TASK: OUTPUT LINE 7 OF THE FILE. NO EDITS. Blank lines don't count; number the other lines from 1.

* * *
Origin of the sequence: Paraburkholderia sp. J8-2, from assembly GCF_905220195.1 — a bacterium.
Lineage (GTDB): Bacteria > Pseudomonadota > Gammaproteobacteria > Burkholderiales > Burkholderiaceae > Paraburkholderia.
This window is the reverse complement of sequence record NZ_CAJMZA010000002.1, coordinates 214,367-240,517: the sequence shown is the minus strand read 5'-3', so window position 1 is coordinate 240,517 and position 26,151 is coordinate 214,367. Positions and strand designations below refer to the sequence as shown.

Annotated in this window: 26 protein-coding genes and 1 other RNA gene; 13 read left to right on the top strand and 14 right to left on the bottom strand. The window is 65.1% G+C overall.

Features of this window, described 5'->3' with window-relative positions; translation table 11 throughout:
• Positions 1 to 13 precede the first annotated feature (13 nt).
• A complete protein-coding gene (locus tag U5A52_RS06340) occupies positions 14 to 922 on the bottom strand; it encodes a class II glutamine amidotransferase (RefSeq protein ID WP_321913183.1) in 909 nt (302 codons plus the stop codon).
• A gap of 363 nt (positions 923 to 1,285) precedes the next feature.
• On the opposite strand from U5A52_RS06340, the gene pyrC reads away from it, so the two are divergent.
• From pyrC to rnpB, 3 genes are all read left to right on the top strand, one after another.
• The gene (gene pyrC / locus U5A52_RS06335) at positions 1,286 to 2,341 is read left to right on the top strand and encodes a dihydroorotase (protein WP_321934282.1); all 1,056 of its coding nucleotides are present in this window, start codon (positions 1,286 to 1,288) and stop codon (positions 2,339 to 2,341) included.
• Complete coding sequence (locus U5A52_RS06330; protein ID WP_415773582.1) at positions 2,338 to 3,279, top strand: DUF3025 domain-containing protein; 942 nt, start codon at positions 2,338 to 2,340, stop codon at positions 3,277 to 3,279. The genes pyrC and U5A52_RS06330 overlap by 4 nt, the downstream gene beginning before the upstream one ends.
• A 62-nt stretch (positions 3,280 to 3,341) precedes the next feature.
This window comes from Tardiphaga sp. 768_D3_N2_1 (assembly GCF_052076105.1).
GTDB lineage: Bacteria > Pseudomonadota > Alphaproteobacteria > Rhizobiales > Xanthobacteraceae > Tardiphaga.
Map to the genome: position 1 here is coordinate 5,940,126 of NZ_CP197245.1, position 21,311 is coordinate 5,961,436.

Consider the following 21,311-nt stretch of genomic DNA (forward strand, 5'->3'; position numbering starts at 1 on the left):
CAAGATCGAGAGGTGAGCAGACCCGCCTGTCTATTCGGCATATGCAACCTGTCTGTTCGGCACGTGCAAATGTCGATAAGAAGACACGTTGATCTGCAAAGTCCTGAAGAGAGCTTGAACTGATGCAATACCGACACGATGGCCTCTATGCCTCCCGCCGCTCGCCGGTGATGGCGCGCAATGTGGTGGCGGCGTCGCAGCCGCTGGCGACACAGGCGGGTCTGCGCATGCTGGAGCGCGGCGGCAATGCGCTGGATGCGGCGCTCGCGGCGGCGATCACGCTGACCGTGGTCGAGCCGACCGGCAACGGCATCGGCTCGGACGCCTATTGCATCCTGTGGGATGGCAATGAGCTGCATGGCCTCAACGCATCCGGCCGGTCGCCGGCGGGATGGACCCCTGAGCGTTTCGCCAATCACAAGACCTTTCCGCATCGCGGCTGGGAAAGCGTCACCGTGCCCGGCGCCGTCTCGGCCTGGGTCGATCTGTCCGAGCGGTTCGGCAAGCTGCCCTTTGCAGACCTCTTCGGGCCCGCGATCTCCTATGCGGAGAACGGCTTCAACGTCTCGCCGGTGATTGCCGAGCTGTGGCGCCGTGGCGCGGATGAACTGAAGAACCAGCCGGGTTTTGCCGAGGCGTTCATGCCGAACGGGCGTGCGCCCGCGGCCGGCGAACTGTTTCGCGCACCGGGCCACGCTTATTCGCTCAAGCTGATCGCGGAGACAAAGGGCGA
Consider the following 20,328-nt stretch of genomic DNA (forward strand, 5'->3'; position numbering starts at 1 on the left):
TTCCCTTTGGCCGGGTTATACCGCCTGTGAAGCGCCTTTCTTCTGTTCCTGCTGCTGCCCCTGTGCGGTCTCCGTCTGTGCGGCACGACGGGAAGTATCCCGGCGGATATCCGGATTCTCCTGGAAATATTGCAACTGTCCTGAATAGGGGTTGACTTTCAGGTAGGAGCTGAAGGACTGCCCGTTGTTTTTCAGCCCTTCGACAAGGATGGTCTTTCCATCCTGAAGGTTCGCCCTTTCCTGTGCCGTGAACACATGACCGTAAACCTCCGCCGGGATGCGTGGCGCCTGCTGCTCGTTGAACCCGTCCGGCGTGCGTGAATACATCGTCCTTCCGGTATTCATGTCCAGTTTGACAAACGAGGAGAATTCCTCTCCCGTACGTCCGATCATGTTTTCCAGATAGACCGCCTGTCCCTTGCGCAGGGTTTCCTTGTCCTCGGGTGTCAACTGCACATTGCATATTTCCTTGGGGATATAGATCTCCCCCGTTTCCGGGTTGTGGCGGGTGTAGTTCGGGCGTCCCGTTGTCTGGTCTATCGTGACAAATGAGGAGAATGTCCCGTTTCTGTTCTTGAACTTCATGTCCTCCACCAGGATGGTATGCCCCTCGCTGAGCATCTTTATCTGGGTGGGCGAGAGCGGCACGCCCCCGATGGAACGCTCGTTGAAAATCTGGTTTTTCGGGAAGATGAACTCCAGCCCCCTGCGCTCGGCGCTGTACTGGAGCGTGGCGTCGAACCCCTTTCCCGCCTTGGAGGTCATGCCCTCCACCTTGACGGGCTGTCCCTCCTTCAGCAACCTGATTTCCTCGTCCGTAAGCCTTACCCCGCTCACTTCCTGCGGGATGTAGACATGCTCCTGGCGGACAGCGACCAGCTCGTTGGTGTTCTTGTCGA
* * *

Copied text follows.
• A complete protein-coding gene (locus tag U5A52_RS06340) occupies positions 14 to 922 on the bottom strand; it encodes a class II glutamine amidotransferase (RefSeq protein ID WP_321913183.1) in 909 nt (302 codons plus the stop codon).